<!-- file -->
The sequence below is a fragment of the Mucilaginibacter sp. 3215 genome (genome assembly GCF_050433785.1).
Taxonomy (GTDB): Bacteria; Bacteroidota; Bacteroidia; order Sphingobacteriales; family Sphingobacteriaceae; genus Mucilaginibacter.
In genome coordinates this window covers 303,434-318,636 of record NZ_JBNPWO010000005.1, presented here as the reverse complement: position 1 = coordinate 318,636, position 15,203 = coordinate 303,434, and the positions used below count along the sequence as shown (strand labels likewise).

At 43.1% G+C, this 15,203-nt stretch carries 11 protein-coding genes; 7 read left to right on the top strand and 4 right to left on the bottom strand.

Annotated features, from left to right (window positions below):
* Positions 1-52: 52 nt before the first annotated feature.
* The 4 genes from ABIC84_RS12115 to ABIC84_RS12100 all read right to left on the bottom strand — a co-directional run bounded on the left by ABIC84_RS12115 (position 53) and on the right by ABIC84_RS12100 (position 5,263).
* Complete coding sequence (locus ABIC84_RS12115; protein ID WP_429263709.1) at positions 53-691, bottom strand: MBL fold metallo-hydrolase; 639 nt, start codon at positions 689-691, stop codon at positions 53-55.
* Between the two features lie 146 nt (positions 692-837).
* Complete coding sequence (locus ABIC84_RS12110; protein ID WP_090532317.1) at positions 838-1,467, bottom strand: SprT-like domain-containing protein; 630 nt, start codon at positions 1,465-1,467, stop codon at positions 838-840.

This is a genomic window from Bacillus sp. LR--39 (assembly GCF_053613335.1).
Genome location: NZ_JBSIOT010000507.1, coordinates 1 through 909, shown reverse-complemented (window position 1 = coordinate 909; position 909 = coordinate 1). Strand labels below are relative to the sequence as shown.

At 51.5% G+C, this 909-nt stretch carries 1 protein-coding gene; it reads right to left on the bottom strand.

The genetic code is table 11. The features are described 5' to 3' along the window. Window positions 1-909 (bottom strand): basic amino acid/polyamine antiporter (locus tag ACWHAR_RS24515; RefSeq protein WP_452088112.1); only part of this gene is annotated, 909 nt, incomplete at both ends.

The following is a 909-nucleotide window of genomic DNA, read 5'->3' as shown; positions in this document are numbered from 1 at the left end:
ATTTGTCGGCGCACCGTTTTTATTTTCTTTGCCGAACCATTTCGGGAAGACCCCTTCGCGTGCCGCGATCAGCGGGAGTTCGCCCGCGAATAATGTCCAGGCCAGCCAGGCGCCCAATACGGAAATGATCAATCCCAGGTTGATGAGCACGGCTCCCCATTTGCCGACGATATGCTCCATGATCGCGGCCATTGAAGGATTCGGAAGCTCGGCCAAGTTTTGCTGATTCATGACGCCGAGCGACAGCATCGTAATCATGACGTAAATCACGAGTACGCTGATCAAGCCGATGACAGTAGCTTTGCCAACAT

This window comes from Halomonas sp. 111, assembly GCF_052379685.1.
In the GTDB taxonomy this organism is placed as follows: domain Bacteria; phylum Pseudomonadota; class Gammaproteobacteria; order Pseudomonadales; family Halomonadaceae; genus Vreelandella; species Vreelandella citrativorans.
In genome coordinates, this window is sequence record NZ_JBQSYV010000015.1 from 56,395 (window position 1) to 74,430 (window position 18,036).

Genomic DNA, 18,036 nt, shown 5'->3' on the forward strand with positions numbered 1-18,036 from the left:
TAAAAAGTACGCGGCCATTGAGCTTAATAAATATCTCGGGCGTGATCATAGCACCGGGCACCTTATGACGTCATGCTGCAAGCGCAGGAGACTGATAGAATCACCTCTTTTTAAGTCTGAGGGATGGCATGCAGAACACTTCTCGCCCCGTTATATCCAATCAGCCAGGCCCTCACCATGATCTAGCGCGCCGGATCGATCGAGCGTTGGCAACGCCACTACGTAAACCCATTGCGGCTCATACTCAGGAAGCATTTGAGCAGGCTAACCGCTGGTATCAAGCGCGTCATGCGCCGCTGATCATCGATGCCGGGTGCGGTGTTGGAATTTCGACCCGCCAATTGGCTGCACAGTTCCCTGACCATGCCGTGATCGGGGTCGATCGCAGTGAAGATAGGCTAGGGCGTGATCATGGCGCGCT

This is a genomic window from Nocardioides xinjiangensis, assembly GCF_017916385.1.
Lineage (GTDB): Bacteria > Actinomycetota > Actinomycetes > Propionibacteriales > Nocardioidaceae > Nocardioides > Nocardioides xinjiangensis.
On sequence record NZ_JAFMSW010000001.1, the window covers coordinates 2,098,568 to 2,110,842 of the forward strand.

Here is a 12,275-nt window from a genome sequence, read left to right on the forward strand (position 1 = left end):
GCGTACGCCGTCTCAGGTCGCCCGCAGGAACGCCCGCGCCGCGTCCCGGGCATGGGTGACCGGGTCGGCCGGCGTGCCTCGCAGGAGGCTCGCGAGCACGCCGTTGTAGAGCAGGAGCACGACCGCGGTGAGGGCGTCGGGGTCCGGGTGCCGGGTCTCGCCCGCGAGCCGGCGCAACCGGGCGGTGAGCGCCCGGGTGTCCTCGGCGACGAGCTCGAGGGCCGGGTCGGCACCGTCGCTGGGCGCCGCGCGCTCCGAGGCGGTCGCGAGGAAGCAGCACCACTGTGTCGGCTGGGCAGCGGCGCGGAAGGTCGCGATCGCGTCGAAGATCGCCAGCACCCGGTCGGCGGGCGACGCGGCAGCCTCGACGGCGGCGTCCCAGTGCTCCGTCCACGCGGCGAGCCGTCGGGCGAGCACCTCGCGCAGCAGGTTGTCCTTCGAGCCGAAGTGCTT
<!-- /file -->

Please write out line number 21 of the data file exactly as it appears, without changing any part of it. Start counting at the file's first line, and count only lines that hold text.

TAAAAAGTACGCGGCCATTGAGCTTAATAAATATCTCGGGCGTGATCATAGCACCGGGCACCTTATGACGTCATGCTGCAAGCGCAGGAGACTGATAGAATCACCTCTTTTTAAGTCTGAGGGATGGCATGCAGAACACTTCTCGCCCCGTTATATCCAATCAGCCAGGCCCTCACCATGATCTAGCGCGCCGGATCGATCGAGCGTTGGCAACGCCACTACGTAAACCCATTGCGGCTCATACTCAGGAAGCATTTGAGCAGGCTAACCGCTGGTATCAAGCGCGTCATGCGCCGCTGATCATCGATGCCGGGTGCGGTGTTGGAATTTCGACCCGCCAATTGGCTGCACAGTTCCCTGACCATGCCGTGATCGGGGTCGATCGCAGTGAAGATAGGCTAGGGCGTGATCATGGCGCGCT